• In the festival arc Negi even shows up to fight in a tournament in a Wizard Robe with a martial arts gi underneath.
  • In Magical Girl Lyrical Nanoha ViVid, Vivio's fighting style is also a combination of martial arts and magic. She has former Numbers Cyborg Nove as her martial arts trainer in ViVid while Nanoha-mama watches over her magic training.
  • Natsu of Fairy Tail is just as capable of beating you up as he is burning you to a crisp. Sometimes he'll do both at once.
    • In one early episode, a pair of professed Badass Normal mercenaries assume that all wizards are Squishy Wizards, recounting a story of a wizard who spent years mastering a curse that could break bones; they just broke his bones with a punch. As such, they were completely unprepared for Natsu's strength.
    • Gray as well. He gets a pretty badass moment where an enemy lures him into a trap that prevents Gray from using his ice magic without hampering the enemies' style of magic. The enemy gets a nasty surprise when Gray kicks him off his perch twenty feet in the air.
      • It's even more awesome when Gray does it to his senior pupil Leon. After deciding he has had enough, he manages to utterly overpower him using hand-to-hand combat even though Leon is the more experienced mage.
  • Many ninja in Naruto use a combination of taijutsu and less physical ninjutsu (some of which is more a case of Full-Contact Magic), with some exceptions that focus on use of weapons or physical ability. One good examples is Chiyo who has both puppets and good hand-to-hand combat abilities.
  • Princess Amelia from The Slayers, proficient in martial arts, healing, and astral magic. Her father as well.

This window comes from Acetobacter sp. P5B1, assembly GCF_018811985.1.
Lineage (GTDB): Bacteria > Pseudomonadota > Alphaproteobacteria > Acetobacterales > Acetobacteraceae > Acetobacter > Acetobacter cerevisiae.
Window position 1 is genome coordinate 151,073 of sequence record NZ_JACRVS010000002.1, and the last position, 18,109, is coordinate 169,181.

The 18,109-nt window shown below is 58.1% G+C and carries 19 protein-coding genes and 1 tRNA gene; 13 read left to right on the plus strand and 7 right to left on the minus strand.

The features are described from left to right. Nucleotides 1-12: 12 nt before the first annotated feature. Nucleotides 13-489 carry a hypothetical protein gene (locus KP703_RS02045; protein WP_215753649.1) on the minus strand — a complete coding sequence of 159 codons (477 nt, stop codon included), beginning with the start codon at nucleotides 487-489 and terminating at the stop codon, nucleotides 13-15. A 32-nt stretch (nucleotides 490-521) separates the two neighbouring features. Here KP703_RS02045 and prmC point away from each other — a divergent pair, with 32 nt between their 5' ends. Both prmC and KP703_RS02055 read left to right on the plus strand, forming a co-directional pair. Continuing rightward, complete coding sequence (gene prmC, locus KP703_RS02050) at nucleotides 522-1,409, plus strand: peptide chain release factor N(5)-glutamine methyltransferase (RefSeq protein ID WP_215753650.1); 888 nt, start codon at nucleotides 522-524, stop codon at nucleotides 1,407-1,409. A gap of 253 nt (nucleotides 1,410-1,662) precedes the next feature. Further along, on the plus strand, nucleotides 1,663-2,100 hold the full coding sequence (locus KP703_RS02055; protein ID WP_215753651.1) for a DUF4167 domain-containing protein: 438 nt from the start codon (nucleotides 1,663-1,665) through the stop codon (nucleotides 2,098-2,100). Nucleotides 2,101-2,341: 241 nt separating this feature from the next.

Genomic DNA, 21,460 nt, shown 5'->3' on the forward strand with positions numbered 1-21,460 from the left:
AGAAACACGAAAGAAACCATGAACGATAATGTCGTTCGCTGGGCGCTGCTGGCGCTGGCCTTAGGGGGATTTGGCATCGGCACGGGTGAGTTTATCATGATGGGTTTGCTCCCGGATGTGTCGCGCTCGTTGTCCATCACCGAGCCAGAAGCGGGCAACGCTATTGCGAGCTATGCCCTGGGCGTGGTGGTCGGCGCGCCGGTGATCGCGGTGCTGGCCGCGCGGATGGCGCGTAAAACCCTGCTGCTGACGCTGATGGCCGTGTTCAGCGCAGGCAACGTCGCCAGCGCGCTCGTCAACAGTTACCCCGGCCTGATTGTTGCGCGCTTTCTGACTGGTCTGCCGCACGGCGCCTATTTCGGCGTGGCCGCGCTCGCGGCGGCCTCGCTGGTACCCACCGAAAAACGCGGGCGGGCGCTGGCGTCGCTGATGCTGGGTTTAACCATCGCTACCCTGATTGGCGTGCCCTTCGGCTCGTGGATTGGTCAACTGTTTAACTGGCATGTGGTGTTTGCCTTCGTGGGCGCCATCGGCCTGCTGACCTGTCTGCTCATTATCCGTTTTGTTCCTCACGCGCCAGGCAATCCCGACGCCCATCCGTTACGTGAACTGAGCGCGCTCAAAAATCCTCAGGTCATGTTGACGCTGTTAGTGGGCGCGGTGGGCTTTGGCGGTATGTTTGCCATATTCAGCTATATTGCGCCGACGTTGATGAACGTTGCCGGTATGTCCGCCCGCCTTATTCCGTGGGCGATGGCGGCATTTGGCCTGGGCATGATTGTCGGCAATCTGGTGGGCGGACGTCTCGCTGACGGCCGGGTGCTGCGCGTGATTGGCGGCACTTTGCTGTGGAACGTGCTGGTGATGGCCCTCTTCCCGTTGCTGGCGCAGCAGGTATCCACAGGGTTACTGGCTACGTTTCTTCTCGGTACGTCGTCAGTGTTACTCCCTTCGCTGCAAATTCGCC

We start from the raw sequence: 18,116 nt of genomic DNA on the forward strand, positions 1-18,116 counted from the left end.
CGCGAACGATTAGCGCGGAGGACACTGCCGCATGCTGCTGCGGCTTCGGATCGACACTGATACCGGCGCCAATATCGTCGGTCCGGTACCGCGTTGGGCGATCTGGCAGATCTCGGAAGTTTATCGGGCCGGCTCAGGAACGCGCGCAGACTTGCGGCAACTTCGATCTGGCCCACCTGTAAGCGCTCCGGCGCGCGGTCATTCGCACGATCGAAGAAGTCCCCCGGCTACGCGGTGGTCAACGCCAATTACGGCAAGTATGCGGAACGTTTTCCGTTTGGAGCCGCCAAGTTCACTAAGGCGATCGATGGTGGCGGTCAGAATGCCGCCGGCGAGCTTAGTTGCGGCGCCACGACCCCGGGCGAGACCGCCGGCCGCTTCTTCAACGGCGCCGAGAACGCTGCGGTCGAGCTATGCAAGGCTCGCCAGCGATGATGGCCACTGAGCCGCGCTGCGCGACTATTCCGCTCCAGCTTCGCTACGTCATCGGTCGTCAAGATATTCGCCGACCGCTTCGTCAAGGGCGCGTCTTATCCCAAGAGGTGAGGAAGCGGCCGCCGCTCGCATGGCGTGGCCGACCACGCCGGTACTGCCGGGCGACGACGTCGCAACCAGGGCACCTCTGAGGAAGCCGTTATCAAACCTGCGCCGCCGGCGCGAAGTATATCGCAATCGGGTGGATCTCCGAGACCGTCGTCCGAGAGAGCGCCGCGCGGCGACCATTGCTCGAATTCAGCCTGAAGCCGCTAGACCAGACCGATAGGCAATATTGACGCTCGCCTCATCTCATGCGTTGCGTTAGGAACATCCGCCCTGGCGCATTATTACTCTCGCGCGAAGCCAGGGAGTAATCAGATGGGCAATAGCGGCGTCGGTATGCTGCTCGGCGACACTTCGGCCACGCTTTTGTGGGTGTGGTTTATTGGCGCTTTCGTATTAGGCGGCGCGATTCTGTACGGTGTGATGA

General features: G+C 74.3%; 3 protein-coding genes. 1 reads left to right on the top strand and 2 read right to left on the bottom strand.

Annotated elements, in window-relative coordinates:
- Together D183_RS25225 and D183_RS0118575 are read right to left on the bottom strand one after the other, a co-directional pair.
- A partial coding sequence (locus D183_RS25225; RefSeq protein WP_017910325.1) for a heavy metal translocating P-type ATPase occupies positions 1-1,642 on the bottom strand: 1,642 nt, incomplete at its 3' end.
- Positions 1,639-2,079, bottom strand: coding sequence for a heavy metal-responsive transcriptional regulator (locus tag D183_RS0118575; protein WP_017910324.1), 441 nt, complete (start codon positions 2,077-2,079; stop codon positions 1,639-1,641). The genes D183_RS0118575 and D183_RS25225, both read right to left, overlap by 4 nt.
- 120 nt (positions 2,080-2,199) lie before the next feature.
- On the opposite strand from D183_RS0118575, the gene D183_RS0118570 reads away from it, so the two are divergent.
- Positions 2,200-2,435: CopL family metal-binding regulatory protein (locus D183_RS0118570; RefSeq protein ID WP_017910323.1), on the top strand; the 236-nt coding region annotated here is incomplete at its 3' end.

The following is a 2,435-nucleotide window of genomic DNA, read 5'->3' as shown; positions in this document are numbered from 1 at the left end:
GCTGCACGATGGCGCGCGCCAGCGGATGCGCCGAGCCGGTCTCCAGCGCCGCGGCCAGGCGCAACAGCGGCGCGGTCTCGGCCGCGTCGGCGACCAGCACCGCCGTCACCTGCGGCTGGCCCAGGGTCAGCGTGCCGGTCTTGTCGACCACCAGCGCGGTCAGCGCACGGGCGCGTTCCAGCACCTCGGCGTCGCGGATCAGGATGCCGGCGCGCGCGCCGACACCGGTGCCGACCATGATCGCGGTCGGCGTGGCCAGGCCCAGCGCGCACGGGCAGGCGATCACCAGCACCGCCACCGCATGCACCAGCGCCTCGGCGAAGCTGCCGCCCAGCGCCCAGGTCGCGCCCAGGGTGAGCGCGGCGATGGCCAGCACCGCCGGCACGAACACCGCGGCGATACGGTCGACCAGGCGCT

Comic Books

  • The various Immortal Weapons from Iron Fist are good Western examples of this.
  • Doctor Strange, master of the mystic—and martial—arts. On more than one occasion he has surprised enemies who expected him to be physically helpless without his magic.

Fan Works

  • Douglas Sangnoir of Drunkard's Walk is a mage but also has physical mutations that make him faster and tougher than the most badass of Badass Normals. He also is a martial artist, practicing a self-made art he created from copying bits and pieces of his opponents' and teammates' styles and welding them into a coherent whole. Combine that with (para)military training, body armor and a few melee weapons, and you have a wizard who is more likely to squish than be squishy.


  • Discworld's Mustrum Ridcully and Granny Weatherwax prefer crossbows or no physical fighting at all, respectively, but can still pummel the average villain or stop a sword blow with one bare hand. (Granny's also demonstrated the ability to make a wooden spoon as sharp as a sword.) Lu-Tze is a more conventional user of this trope; between martial arts and the ability to slice time finely enough to nearly outrun lightning, there's a reason for Rule One: "Never act incautiously when confronted by a little bald wrinkly smiling man!"
  • Briar Moss, in Tamora Pierce's Circle of Magic series, wasn't exactly trained in martial arts, but he knows how to fight anyway from his life as a street rat.
  • In The Dresden Files, Harry (while not a full-blown Kung Fu Wizard) does take occasional lessons from Murphy. This combined with his great height (and thus reach), sprinter's build, long staff and willingness to fight dirty makes him pretty badass with what little martial art he knows.
  • Though the eponymous magic-users of Mistborn don't draw their magic from their fighting skills, said magic allows sufficient strengthening and controlling of body and mind to invoke the spirit of this trope, and per Word of God creating elaborate, martial arts-inspired fights was one of the author's goals in creating and using this power.

Live-Action TV